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Winning the rabbit wars

Posted: Wednesday, Feb 13th, 2013

Cottontails like this inhabit many Brookings backyards, and most of the time they’re welcome guests. But deep winter snow keeps the rabbits from getting to their usual sources of food on the ground, and they can wreak havoc on trees and shrubs. / Shrubs sheared off like this – or worse, chewed all the way to the ground – are a sure sign of hungry rabbits. Homeowners can limit damage by fencing expensive trees and shrubs before the snow falls, or by applying rabbit repellant. Register file photos

• Tired of cottontails chewing up your shrubbery? Tree expert John Ball offers tips for frustrated homeowners, serious gardeners

BROOKINGS – A couple of years ago, Brookings’ deep winter snows turned our cottontails into tree-eaters.

When I walked into my garden in the spring, I discovered that most of my purple sand cherries had been gnawed to the ground. So had my goldmound spirea and two or three other varieties.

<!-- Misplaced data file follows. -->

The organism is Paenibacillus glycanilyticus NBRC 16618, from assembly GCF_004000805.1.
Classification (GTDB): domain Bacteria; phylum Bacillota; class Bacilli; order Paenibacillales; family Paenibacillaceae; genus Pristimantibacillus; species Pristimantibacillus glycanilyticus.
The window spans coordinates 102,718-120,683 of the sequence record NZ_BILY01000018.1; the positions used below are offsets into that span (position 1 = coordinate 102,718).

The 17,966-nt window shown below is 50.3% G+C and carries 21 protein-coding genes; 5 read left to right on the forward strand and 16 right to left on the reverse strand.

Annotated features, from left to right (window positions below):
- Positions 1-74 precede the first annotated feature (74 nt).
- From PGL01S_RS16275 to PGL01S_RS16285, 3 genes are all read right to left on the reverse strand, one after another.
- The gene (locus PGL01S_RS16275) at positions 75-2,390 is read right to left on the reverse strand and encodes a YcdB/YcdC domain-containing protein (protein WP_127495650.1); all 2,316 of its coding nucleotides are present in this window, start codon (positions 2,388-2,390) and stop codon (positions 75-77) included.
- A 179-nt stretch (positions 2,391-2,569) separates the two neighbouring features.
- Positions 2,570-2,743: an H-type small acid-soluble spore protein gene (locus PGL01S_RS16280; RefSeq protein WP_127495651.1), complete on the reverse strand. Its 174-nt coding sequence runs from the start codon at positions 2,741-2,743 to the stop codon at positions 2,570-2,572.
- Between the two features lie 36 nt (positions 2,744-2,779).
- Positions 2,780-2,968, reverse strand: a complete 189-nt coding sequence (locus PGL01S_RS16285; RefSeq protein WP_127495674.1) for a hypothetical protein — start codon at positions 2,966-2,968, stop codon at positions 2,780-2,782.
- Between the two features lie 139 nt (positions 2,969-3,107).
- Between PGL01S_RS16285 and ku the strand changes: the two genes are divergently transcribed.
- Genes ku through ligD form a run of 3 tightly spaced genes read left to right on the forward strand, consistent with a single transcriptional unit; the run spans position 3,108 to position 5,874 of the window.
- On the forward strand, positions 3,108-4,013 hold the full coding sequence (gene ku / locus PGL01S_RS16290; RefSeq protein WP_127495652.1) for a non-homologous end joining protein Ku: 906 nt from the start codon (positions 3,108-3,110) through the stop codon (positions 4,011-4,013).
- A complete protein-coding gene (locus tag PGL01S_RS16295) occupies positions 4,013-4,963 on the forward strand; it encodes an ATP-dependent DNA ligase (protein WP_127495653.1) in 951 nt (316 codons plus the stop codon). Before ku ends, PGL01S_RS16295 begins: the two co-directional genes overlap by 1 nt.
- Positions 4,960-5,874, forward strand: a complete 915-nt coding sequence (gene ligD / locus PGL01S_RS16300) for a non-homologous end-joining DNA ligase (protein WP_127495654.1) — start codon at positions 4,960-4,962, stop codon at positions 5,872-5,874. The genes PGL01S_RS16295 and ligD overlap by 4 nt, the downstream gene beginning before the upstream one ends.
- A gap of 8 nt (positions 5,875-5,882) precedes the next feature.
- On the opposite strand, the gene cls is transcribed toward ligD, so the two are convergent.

Our backyard rabbits stripped every bit of bark from a dwarf moongold apricot I’d been nursing as specimen tree and killed three amur maples I’d been working on for years.

Probably worst of all, they ate their way through a 40-year-old hedge of red-twig dogwood and leatherleaf viburnum. I cut back most of the canes they stripped, but it’ll be at least 10 years before the hedge regains its lush, leafy appearance.

For the complete article see the 02-13-2013 issue.

Click here to purchase an electronic version of the 02-13-2013 paper.

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